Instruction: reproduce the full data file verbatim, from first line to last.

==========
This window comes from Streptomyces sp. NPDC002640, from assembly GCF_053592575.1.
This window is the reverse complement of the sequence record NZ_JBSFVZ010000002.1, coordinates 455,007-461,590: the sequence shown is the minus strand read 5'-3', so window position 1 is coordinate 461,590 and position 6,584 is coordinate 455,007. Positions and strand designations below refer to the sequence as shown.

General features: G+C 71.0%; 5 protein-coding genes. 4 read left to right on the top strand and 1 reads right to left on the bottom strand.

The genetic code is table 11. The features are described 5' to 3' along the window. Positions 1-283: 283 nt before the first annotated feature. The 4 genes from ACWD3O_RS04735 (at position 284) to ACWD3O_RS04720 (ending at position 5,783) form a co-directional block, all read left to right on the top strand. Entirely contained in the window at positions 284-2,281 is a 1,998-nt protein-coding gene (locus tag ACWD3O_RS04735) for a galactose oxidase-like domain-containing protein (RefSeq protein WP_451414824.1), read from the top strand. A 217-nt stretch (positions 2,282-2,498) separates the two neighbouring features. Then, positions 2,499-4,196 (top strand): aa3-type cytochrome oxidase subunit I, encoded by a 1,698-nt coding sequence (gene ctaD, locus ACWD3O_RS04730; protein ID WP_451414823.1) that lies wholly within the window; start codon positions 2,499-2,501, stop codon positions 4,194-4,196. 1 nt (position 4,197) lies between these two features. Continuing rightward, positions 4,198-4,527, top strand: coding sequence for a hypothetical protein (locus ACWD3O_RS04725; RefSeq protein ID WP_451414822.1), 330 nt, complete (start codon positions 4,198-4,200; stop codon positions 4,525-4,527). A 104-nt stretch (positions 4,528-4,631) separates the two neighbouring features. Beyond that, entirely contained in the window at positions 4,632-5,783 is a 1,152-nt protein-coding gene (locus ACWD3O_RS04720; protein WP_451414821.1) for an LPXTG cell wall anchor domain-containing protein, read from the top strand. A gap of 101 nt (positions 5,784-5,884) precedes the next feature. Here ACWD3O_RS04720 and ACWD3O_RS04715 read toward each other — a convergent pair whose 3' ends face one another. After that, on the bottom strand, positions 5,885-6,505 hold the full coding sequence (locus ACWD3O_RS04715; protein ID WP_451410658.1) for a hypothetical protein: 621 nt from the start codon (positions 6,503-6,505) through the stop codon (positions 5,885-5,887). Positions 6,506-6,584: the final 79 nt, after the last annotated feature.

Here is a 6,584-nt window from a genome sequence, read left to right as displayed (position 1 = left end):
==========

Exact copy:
This window comes from Streptomyces sp. NPDC002640, from assembly GCF_053592575.1.
This window is the reverse complement of the sequence record NZ_JBSFVZ010000002.1, coordinates 455,007-461,590: the sequence shown is the minus strand read 5'-3', so window position 1 is coordinate 461,590 and position 6,584 is coordinate 455,007. Positions and strand designations below refer to the sequence as shown.

General features: G+C 71.0%; 5 protein-coding genes. 4 read left to right on the top strand and 1 reads right to left on the bottom strand.

The genetic code is table 11. The features are described 5' to 3' along the window. Positions 1-283: 283 nt before the first annotated feature. The 4 genes from ACWD3O_RS04735 (at position 284) to ACWD3O_RS04720 (ending at position 5,783) form a co-directional block, all read left to right on the top strand. Entirely contained in the window at positions 284-2,281 is a 1,998-nt protein-coding gene (locus tag ACWD3O_RS04735) for a galactose oxidase-like domain-containing protein (RefSeq protein WP_451414824.1), read from the top strand. A 217-nt stretch (positions 2,282-2,498) separates the two neighbouring features. Then, positions 2,499-4,196 (top strand): aa3-type cytochrome oxidase subunit I, encoded by a 1,698-nt coding sequence (gene ctaD, locus ACWD3O_RS04730; protein ID WP_451414823.1) that lies wholly within the window; start codon positions 2,499-2,501, stop codon positions 4,194-4,196. 1 nt (position 4,197) lies between these two features. Continuing rightward, positions 4,198-4,527, top strand: coding sequence for a hypothetical protein (locus ACWD3O_RS04725; RefSeq protein ID WP_451414822.1), 330 nt, complete (start codon positions 4,198-4,200; stop codon positions 4,525-4,527). A 104-nt stretch (positions 4,528-4,631) separates the two neighbouring features. Beyond that, entirely contained in the window at positions 4,632-5,783 is a 1,152-nt protein-coding gene (locus ACWD3O_RS04720; protein WP_451414821.1) for an LPXTG cell wall anchor domain-containing protein, read from the top strand. A gap of 101 nt (positions 5,784-5,884) precedes the next feature. Here ACWD3O_RS04720 and ACWD3O_RS04715 read toward each other — a convergent pair whose 3' ends face one another. After that, on the bottom strand, positions 5,885-6,505 hold the full coding sequence (locus ACWD3O_RS04715; protein ID WP_451410658.1) for a hypothetical protein: 621 nt from the start codon (positions 6,503-6,505) through the stop codon (positions 5,885-5,887). Positions 6,506-6,584: the final 79 nt, after the last annotated feature.

Here is a 6,584-nt window from a genome sequence, read left to right as displayed (position 1 = left end):